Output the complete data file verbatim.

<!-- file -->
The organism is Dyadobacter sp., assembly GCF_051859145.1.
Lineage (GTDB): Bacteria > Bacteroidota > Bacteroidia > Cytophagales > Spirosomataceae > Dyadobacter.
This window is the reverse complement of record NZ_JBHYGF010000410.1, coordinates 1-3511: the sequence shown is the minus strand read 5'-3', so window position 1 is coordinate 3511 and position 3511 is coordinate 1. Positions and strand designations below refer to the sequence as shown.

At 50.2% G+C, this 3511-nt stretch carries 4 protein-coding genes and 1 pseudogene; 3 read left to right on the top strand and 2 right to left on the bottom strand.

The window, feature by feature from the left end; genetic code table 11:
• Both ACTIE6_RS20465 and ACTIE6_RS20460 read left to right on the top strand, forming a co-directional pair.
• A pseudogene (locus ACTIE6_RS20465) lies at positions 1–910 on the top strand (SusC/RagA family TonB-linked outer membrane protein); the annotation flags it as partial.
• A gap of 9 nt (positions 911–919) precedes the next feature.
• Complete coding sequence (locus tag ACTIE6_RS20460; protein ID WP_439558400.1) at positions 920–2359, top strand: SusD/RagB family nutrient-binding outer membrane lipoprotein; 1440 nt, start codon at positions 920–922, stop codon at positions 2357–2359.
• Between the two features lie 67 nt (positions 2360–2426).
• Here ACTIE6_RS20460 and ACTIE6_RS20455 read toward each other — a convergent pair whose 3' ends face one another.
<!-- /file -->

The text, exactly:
The organism is Dyadobacter sp., assembly GCF_051859145.1.
Lineage (GTDB): Bacteria > Bacteroidota > Bacteroidia > Cytophagales > Spirosomataceae > Dyadobacter.
This window is the reverse complement of record NZ_JBHYGF010000410.1, coordinates 1-3511: the sequence shown is the minus strand read 5'-3', so window position 1 is coordinate 3511 and position 3511 is coordinate 1. Positions and strand designations below refer to the sequence as shown.

At 50.2% G+C, this 3511-nt stretch carries 4 protein-coding genes and 1 pseudogene; 3 read left to right on the top strand and 2 right to left on the bottom strand.

The window, feature by feature from the left end; genetic code table 11:
• Both ACTIE6_RS20465 and ACTIE6_RS20460 read left to right on the top strand, forming a co-directional pair.
• A pseudogene (locus ACTIE6_RS20465) lies at positions 1–910 on the top strand (SusC/RagA family TonB-linked outer membrane protein); the annotation flags it as partial.
• A gap of 9 nt (positions 911–919) precedes the next feature.
• Complete coding sequence (locus tag ACTIE6_RS20460; protein ID WP_439558400.1) at positions 920–2359, top strand: SusD/RagB family nutrient-binding outer membrane lipoprotein; 1440 nt, start codon at positions 920–922, stop codon at positions 2357–2359.
• Between the two features lie 67 nt (positions 2360–2426).
• Here ACTIE6_RS20460 and ACTIE6_RS20455 read toward each other — a convergent pair whose 3' ends face one another.